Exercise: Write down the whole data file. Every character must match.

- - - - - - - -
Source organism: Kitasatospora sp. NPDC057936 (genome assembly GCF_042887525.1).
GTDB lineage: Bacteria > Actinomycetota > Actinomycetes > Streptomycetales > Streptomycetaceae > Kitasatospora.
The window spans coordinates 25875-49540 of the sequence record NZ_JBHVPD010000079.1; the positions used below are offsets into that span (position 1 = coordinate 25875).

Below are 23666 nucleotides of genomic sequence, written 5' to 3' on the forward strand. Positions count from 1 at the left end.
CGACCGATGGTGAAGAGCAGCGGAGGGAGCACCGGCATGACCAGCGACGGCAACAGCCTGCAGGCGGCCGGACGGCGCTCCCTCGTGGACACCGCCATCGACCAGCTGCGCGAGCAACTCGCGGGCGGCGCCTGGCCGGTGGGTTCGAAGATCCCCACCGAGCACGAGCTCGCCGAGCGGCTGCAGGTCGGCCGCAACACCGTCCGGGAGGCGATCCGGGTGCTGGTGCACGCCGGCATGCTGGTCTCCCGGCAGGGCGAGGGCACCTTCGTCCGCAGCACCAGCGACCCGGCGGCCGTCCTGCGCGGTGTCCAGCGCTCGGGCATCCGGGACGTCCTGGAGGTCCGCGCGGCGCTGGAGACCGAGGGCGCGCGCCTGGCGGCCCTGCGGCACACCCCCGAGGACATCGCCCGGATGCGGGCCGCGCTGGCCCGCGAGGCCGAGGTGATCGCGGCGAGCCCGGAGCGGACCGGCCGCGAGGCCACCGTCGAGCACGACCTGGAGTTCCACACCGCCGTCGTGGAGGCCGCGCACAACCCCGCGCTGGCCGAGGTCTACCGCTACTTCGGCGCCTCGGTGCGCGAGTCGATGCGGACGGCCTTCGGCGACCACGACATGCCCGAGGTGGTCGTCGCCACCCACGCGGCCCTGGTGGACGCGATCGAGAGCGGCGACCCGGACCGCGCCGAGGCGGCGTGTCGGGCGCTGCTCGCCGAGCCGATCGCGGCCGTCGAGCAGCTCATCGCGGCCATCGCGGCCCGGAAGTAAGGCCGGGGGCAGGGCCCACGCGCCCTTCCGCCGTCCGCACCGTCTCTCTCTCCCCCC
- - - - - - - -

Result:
Source organism: Kitasatospora sp. NPDC057936 (genome assembly GCF_042887525.1).
GTDB lineage: Bacteria > Actinomycetota > Actinomycetes > Streptomycetales > Streptomycetaceae > Kitasatospora.
The window spans coordinates 25875-49540 of the sequence record NZ_JBHVPD010000079.1; the positions used below are offsets into that span (position 1 = coordinate 25875).

Below are 23666 nucleotides of genomic sequence, written 5' to 3' on the forward strand. Positions count from 1 at the left end.
CGACCGATGGTGAAGAGCAGCGGAGGGAGCACCGGCATGACCAGCGACGGCAACAGCCTGCAGGCGGCCGGACGGCGCTCCCTCGTGGACACCGCCATCGACCAGCTGCGCGAGCAACTCGCGGGCGGCGCCTGGCCGGTGGGTTCGAAGATCCCCACCGAGCACGAGCTCGCCGAGCGGCTGCAGGTCGGCCGCAACACCGTCCGGGAGGCGATCCGGGTGCTGGTGCACGCCGGCATGCTGGTCTCCCGGCAGGGCGAGGGCACCTTCGTCCGCAGCACCAGCGACCCGGCGGCCGTCCTGCGCGGTGTCCAGCGCTCGGGCATCCGGGACGTCCTGGAGGTCCGCGCGGCGCTGGAGACCGAGGGCGCGCGCCTGGCGGCCCTGCGGCACACCCCCGAGGACATCGCCCGGATGCGGGCCGCGCTGGCCCGCGAGGCCGAGGTGATCGCGGCGAGCCCGGAGCGGACCGGCCGCGAGGCCACCGTCGAGCACGACCTGGAGTTCCACACCGCCGTCGTGGAGGCCGCGCACAACCCCGCGCTGGCCGAGGTCTACCGCTACTTCGGCGCCTCGGTGCGCGAGTCGATGCGGACGGCCTTCGGCGACCACGACATGCCCGAGGTGGTCGTCGCCACCCACGCGGCCCTGGTGGACGCGATCGAGAGCGGCGACCCGGACCGCGCCGAGGCGGCGTGTCGGGCGCTGCTCGCCGAGCCGATCGCGGCCGTCGAGCAGCTCATCGCGGCCATCGCGGCCCGGAAGTAAGGCCGGGGGCAGGGCCCACGCGCCCTTCCGCCGTCCGCACCGTCTCTCTCTCCCCCC